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New Year – New Food!

Submitted by: katieiacobellis on January 5, 2012
0 votes, average: 0.00 out of 50 votes, average: 0.00 out of 50 votes, average: 0.00 out of 50 votes, average: 0.00 out of 50 votes, average: 0.00 out of 5
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New Year - New Food!

I’m not one for making New Years Resolutions. Usually they turn out to be something that I can keep for a few weeks, then give up in frustration. But this year is different! This year I will change! This year, I have made TWO resolutions:

Difficulty:

Ingredients

Directions

I’m not one for making New Years Resolutions. Usually they turn out to be something that I can keep for a few weeks, then give up in frustration. But this year is different! This year I will change! This year, I have made TWO resolutions:


  • For 1 month, my husband and I will not succumb to the temptations of restaurants and we will only eat food that was home prepared.
  • At least 1 time per month, we will be trying a new recipe or cuisine for us to cook. (I think this will help us get over resolution #1).

My first resolution isn’t really something new; we have given up restaurants before without any issues, and usually, we rarely even think about eating out. But for the month of December, we both made lots of excuses, and ate out a few times too many. I’m still stuffed from all the places we went! The decision to do this again came based upon that month alone.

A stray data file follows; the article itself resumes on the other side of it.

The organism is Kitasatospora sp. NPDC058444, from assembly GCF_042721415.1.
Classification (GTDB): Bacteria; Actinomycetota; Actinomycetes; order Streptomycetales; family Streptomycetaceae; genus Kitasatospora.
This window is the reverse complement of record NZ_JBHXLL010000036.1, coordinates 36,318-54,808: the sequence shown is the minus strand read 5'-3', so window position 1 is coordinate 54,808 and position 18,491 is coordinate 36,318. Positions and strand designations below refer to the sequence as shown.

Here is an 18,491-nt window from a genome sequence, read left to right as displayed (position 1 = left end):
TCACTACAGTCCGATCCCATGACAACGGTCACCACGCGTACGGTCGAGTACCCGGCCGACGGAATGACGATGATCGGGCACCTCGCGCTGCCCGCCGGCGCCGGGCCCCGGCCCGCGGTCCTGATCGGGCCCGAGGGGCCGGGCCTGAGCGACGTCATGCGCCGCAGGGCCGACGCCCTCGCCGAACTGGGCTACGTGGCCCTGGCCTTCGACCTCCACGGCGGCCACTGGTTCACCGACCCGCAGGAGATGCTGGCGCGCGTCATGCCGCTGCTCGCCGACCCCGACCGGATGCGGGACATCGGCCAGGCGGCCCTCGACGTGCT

The second resolution is one that I said I would do when we moved into our apartment this past May. I have a recipe box chock full of clipped articles from magazines and newspapers, and sadly, I haven’t even opened it in months. This is about to change!

Sunday night, since it was the first night of the new year, I made a new recipe. It’s one I’ve wanted to try for a very long time, but was always scared to try. Last night, I made Sushi! It was surprisingly simple and extremely delicious. We had traditional California Rolls and my own concoction of a vegetable roll.

It really was fairly simple to make these, although a bit time consuming. I found a recipe for the California Rolls in my newspaper and was very interested. I found all of the ingredients in my regular grocery store, too, which was a nice surprise.

How to make California or Vegetable Sushi Rolls: Printable

Cook 1 cup white rice in 2 cups of water with 1 teaspoon of rice wine or red wine vinegar. When the rice is cooked (and very sticky), fluff and let cool.

While the rice is cooking, I cut up all of my fillings. I julienned the following:

1/4 peeled cucumber
1/2 peeled carrot
1 small peeled beet
1 small section of an orange bell pepper
1 small avocado
1/2 of a small sweet potato (I microwaved for 3 minutes before cutting so it was cooked and easier to cut)
2 sticks of imitation crab meat

Getting-Ready

Once that was done, I laid it all out on my cutting board and then taped a piece of waxed paper onto my counter where I’d be rolling the sushi for easier clean up. I covered my sushi mat with plastic wrap (to keep it lasting longer) and my workstation was ready.

When everything was ready, I placed one sheet of nori (seaweed) into the toaster oven at 300 degrees for 3-4 minutes to soften it up. While the nori was toasting, I spread a thin layer of rice about 3/4 the way up the sushi mat with wet hands.

California-Roll

By the time I was done spreading, the nori was ready to come out and I placed it on top. Then I put the ingredients in a line on the bottom third of the nori, and started rolling.

Veggie-Roll

For the California Rolls, I placed crab meat, cucumber, and avocado.

California-Prepared